“Women might lose their support network – neighbours, extended family or others and so the effect can be quite isolating.
“There is also violence that can occur in shelters – after Hurricane Katrina in the US, for example, the number of women were in shelters and who reported incidences of violence was significant.”
After Parkinson and her team published their research on the Black Saturday bushfires, Women’s Health Goulburn North East began offering training to emergency service workers, community groups and psychologists on responding to domestic violence during and after bushfires.
Trainer Rachael Mackay recounted the first training session held in King Lake in Murrindindi, where workers and some of the research participants involved in Parkinson’s study were in attendance.
“It became really heated when we put up the findings,” she said.
“A lot of men were trying to shut us down in saying that it didn’t happen in certain communities.
“The language that they used under their breath when we were presenting the findings was appalling – people and police officers saying ‘this is bullshit’ under their breath.
“It was like a big cover-up.”
The problem, according to Parkinson, lies in the public’s attitude towards how it responds to women during times of community upheaval.
She said while attitudes were gradually changing, there still remained a perception in some communities that domestic violence perpetrator’s attitudes could be excused during the line of duty.
“When you think about our guys out there on the back of CFA trucks – the volunteer fire brigade – we don’t really think of them going home and being violent to the people they love,” she said.
“To have the notion that this guy who is going out there and fighting fires and might have been one of the town’s local heroes is being violent, is sometimes uncomfortable for a lot of people, particularly in rural Australia.”
“People might say, ‘but Joe’s a really good guy – he is just traumatised and you might need to give him some time’.
“That makes women feel reluctant to speak out about it and when women did say that they wanted to get help they were just not getting it because they were told rough it out with the rest of the community.”
While no formal research has been conducted in South Australia linking climate events to domestic violence, social service providers report a link between spikes in domestic violence service demand and hotter weather.
Data from SA Police shows in 2017-18, the number of family and domestic violence-related offenses was almost 20 per cent higher in summer than in winter.
The average difference over a four-year period was 13 per cent.
A SAPOL spokesperson told InDaily police statistics had always indicated increases in reports of domestic violence during the summer months.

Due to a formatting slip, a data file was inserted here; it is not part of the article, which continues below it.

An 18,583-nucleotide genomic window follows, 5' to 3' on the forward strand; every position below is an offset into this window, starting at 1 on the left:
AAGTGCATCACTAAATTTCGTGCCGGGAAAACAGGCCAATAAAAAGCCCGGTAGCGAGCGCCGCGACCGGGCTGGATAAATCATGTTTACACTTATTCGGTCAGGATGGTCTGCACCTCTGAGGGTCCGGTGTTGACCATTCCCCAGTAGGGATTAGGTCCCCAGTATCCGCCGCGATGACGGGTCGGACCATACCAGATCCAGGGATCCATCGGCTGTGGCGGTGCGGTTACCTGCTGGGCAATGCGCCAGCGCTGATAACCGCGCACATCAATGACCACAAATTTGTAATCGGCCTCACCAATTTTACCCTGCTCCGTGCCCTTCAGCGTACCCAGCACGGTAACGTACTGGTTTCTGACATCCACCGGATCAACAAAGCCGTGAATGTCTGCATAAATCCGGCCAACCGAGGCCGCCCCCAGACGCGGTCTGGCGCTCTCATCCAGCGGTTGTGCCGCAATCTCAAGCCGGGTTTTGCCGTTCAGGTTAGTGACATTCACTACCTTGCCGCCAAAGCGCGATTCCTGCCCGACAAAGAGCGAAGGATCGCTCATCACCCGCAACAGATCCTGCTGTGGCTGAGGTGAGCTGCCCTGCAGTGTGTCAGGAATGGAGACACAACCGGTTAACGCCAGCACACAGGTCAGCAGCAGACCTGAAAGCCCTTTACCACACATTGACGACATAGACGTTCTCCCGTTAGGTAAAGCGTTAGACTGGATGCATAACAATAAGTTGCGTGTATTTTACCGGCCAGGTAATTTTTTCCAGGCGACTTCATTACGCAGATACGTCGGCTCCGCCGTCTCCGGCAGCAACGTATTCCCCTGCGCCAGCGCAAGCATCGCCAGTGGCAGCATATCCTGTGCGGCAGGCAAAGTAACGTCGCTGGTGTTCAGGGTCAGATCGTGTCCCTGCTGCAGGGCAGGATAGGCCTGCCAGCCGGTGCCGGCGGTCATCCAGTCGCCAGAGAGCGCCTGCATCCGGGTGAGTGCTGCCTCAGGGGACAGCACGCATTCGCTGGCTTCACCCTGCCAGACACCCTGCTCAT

“This is generally due to a range of factors including increases in daylight hours, social functions and an increase in alcohol and drug consumption,” the spokesperson said.
“We would not be able to link an increase from our statistics of reports of domestic violence solely to climatic conditions.”
But Uniting Communities advocacy manager Mark Henley, whose organisation supports South Australians experiencing abuse in relationships, said “the link between domestic violence and climate change is certainly there from our point of view”.
“The link is really aligned with extreme weather and comfort factors – things like drought or having a number of days over 40 degrees, which anecdotally we’ve found does lead to a spike in service demand,” he said.
“Unrelenting heat and poor housing without adequate cooling facilities or efficient air conditioning is certainly a contributor to domestic violence.
“You have people in houses that are getting hot, there isn’t money to afford air conditioning and that has a definite affect on people’s relationships.”
Anglicare SA CEO Peter Sandeman said while his organisation had not yet analysed its figures to determine a link between the climate and domestic violence service demand, he agreed increased power bills and climate events such as drought had an impact on people’s relationships.
He described the link between climate change and domestic violence as “another frog in the boiling water issue that has been building up without us really appreciating what’s been happening”.
“The difficulty with isolating a particular cause and measuring its effect is that domestic violence is so multi-faceted,” he said.
“There are quite an array of causalities so it is hard to isolate a particular aspect and to correlate increases in domestic violence to that.”
InDaily contacted Women’s Safety Services SA but a spokesperson said the organisation would not be able to comment.
According to the latest State of the Environment Report, published by the Environment Protection Authority in November, the average daily maximum temperature for South Australia is forecast to rise by between 1 and 2.1 degrees by 2050. The EPA predicts this will lead to higher maximum temperatures and even more days above 40 degrees.
Researchers have called on federal, state and local governments to establish disaster guidelines that prioritise attention to domestic violence.
“Australia seems to be on the alert for natural disasters almost every day now, so if we’re going to address this we need to have a really complex response in how we approach disasters,” Alston says.
“Women’s services are already very aware and in some areas will prepare for disaster threats, but more can be done in ensuring our evacuation shelters are safe for vulnerable women and making sure women are included in the emergency management process.”
Parkinson said it was also necessary to notify communities of the likelihood of increased violence in the wake of disasters – whether that be through public announcements or in disaster prevention literature.
“In the literature given to people after the Black Saturday bushfire, the closest we got was a vague reference to the fact people may feel a bit angry,” she said.
“Ideally what should happen is the police or emergency management authority talks to communities after a disaster has hit to tell them where the nearby domestic violence services are because violence is likely to increase.
“Even in the evacuation centres, just asking women if they have an IVA (intervention order), would make sure that women are safe.”
For Whittenbury, the lack of awareness is in part driven by the lack of quantitative data to suggest a link between climate change and domestic violence.
“We speak with advocacy groups who know what needs to be done – they’ve got anecdotal evidence – but they haven’t got the research funding to address the issues,” she said.
“We’re still stuck at the anecdotal phase without doing some major work where we can actually start to quantify and perhaps set some programs in place that we can evaluate.
“We’ve only just scratched the surface and there’s still so much more work that can be done to help uncover this issue.”